Corporate ownership of automated vehicles: discussing potential negative externalities

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18 Scopus citations


This paper proposes a new angle on the relationship between ownership models of automated vehicles and implications for travel. Specifically, the paper speculates on the potential negative externalities of corporate ownership. It argues that corporate ownership may prolong trips in order to maximise returns on capital and to take advantage of passengers’ in-vehicle attention. Corporate owners are expected to generate revenue from providing passengers with personalised content, by providing car-immersive entertainment services and prolonging trips. The paper argues that corporate owners will have important stakes in the “attention economy”: a fast-growing industry with an explicit interest in harvesting persons’ attention through digital content, and repurposing it for financial gain. One of the consequences of corporate ownership introducing such incentives into transport schemes is that congestion may worsen, because the corporate owner can generate potential revenue from prolonging travel time. This would work against the goals of reducing travel time for passengers and engendering more sustainable transport. In addition, there may be other negative externalities from corporate ownership with stakes in the attention economy: a reduction in positive utility due to reduction in the ability to convert travel time to productive time; a reduction in human well-being, and widening of social injustice. Given that the attention economy is in the business of capturing persons' attention, this will make it difficult to convert travel time into productive time, since it will become harder for the passenger to disengage from tailored digital targeting. In addition, in-vehicle experience, combined with the hold that the attention economy will have on passengers, reduces the potential of developing and exercising our human capacities, which is crucial for well-being. Finally, subscription plans that will offer the ability to opt-out from personalised targeting may create social injustice insofar as some people will be able to afford opting-out, while others will not. The upshot is that corporate interests need to be taken into account in assessing the implications of automated vehicles on travel, and regulatory mechanisms to anticipate and correct for these externalities are timely.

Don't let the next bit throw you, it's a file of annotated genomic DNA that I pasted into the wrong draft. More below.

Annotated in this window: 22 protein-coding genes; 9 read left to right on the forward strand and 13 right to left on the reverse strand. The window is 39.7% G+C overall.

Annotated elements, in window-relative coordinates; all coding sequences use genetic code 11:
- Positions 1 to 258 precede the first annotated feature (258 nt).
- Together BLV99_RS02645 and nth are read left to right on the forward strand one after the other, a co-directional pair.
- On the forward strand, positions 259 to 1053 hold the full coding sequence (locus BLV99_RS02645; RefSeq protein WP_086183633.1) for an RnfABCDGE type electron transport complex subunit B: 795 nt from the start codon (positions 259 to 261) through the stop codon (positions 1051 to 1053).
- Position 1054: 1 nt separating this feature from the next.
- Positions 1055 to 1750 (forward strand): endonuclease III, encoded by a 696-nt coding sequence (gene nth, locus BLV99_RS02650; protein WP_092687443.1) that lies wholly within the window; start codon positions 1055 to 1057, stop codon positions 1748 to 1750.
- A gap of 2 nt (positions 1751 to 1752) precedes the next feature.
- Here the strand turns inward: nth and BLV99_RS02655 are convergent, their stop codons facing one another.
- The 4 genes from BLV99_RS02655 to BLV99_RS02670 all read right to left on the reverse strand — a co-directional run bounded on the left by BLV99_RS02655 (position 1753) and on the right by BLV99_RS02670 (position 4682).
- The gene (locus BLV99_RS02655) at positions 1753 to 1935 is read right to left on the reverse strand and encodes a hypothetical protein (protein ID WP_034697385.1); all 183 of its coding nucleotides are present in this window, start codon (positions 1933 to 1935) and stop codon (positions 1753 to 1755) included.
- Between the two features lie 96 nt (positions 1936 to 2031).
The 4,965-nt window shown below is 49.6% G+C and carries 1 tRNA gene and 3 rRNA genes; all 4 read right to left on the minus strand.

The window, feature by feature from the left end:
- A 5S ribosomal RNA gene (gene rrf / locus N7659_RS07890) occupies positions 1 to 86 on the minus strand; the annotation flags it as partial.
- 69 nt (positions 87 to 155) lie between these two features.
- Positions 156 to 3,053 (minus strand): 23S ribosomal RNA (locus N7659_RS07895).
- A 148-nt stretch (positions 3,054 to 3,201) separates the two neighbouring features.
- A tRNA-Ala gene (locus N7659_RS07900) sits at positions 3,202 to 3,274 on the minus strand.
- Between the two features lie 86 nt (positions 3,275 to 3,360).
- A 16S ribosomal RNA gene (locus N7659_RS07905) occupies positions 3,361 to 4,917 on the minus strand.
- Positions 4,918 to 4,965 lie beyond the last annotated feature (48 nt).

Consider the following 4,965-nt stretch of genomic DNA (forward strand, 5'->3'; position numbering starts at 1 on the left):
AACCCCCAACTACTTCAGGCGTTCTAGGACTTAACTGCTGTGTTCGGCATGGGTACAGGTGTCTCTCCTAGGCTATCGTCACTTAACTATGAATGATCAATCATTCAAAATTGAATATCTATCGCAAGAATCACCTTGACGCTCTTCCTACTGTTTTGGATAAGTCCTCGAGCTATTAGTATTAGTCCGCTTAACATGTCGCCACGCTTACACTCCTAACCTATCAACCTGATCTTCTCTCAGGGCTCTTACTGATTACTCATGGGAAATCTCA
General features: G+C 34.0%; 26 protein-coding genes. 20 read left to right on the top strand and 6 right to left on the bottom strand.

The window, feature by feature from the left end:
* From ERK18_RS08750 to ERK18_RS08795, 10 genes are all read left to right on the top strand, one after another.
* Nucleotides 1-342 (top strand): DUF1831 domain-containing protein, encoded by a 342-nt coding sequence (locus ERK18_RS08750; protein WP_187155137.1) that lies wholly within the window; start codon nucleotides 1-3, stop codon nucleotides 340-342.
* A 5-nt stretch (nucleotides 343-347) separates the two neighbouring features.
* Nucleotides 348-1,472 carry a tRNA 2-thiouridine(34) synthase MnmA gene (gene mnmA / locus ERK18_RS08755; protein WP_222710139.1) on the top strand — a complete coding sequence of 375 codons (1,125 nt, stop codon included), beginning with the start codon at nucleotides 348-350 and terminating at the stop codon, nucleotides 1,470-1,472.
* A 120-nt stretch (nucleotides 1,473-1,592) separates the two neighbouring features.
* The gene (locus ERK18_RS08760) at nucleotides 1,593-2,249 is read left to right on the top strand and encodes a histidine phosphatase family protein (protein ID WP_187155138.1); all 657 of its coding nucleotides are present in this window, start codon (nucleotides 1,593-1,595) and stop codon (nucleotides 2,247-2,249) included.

Original languageEnglish
Pages (from-to)95-113
Number of pages19
JournalTransport Reviews
Issue number1
StatePublished - 2 Jan 2020


  • automated vehicle
  • autonomous vehicle
  • Car-sharing
  • corporate ownership
  • injustice
  • positive utility
  • well-being

ASJC Scopus subject areas

  • Transportation


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